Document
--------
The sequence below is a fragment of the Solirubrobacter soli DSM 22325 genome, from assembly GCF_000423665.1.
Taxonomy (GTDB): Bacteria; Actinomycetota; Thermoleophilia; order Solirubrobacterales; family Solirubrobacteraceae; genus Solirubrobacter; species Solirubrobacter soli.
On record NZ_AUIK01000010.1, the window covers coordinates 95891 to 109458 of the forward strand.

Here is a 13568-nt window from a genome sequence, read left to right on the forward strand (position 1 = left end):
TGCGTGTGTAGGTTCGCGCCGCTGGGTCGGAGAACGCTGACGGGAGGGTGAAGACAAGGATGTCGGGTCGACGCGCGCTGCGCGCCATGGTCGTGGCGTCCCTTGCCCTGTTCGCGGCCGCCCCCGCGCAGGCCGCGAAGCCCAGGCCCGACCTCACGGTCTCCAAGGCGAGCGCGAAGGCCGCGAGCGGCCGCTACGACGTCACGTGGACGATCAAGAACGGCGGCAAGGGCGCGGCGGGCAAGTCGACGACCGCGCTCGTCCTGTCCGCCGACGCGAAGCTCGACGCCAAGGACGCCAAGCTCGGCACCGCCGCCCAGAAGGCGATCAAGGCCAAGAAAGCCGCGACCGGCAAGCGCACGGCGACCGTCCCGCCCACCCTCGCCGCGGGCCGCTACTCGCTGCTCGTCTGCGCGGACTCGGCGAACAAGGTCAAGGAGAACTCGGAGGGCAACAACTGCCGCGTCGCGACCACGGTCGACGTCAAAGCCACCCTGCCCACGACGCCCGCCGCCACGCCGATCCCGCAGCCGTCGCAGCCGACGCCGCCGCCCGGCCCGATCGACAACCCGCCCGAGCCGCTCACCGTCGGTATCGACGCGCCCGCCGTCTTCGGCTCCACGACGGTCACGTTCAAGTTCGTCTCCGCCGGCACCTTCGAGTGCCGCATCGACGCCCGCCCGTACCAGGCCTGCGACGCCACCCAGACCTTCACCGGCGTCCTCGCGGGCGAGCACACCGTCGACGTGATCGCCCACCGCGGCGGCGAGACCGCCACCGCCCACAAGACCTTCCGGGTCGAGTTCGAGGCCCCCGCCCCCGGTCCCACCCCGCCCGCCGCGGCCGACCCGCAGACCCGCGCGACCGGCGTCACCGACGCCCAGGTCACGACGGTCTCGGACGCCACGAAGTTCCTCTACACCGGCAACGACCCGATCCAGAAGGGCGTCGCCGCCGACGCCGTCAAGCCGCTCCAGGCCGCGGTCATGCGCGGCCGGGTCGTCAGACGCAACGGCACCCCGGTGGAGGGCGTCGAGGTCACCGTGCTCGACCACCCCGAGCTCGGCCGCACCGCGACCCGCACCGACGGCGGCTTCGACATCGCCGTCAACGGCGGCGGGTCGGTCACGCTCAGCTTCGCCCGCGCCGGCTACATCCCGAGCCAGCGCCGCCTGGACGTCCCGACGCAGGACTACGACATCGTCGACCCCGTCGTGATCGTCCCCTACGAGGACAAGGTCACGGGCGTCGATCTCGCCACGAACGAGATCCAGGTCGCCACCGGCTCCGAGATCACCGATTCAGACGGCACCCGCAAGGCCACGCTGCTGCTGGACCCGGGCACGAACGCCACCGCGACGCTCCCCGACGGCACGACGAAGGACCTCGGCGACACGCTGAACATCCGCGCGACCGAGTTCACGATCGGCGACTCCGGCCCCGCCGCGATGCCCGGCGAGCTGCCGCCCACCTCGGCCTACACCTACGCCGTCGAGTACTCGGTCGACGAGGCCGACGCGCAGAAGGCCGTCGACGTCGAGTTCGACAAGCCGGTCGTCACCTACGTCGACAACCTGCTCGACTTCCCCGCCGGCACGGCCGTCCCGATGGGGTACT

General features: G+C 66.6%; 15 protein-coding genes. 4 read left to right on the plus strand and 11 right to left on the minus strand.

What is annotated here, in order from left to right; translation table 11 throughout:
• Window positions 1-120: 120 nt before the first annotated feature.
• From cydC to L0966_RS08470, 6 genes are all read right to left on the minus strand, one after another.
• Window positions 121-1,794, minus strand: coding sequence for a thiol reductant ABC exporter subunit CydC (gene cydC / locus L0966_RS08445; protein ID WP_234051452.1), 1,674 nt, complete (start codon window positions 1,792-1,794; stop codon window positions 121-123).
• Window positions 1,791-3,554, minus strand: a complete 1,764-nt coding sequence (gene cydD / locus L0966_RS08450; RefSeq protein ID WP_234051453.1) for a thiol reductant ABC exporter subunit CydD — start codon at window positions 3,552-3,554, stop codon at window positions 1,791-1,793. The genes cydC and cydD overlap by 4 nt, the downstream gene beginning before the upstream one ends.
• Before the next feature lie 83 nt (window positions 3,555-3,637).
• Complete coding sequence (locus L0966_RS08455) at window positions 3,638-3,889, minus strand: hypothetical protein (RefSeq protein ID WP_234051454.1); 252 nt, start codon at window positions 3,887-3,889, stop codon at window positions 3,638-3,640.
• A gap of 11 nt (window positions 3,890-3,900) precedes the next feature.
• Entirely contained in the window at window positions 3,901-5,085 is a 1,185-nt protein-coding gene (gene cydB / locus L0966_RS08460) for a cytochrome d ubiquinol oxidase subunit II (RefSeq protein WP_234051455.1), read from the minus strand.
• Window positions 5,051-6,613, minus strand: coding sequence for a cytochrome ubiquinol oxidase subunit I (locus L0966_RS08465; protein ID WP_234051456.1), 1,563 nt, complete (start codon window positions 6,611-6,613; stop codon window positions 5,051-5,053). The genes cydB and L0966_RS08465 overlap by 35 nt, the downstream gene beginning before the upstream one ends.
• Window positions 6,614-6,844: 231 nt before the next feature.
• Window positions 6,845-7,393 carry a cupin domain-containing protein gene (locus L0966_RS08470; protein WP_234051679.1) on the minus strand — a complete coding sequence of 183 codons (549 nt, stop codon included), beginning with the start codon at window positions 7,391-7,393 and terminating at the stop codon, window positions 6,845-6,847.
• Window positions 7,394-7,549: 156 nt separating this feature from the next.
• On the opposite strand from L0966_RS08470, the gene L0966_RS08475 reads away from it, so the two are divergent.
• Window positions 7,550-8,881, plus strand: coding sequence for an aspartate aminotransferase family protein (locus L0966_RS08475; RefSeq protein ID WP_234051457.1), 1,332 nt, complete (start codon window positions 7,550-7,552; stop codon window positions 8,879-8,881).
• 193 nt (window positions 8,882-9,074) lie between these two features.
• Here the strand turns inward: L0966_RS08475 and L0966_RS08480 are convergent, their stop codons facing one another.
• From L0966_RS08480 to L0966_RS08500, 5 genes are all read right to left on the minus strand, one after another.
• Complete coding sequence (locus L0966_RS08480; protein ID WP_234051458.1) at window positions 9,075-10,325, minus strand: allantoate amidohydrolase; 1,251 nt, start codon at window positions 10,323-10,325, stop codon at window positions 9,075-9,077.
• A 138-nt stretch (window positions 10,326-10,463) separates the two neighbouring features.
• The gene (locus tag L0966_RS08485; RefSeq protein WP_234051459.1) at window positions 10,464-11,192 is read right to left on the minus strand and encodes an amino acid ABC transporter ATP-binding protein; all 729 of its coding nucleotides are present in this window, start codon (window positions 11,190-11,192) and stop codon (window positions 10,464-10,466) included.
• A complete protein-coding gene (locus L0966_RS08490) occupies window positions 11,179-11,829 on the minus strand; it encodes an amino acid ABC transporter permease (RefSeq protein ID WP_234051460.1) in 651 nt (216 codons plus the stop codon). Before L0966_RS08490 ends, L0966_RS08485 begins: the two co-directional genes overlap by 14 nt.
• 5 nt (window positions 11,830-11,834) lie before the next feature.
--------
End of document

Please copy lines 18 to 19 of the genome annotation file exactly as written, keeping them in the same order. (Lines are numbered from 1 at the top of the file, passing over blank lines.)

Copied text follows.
• Window positions 6,845-7,393 carry a cupin domain-containing protein gene (locus L0966_RS08470; protein WP_234051679.1) on the minus strand — a complete coding sequence of 183 codons (549 nt, stop codon included), beginning with the start codon at window positions 7,391-7,393 and terminating at the stop codon, window positions 6,845-6,847.
• Window positions 7,394-7,549: 156 nt separating this feature from the next.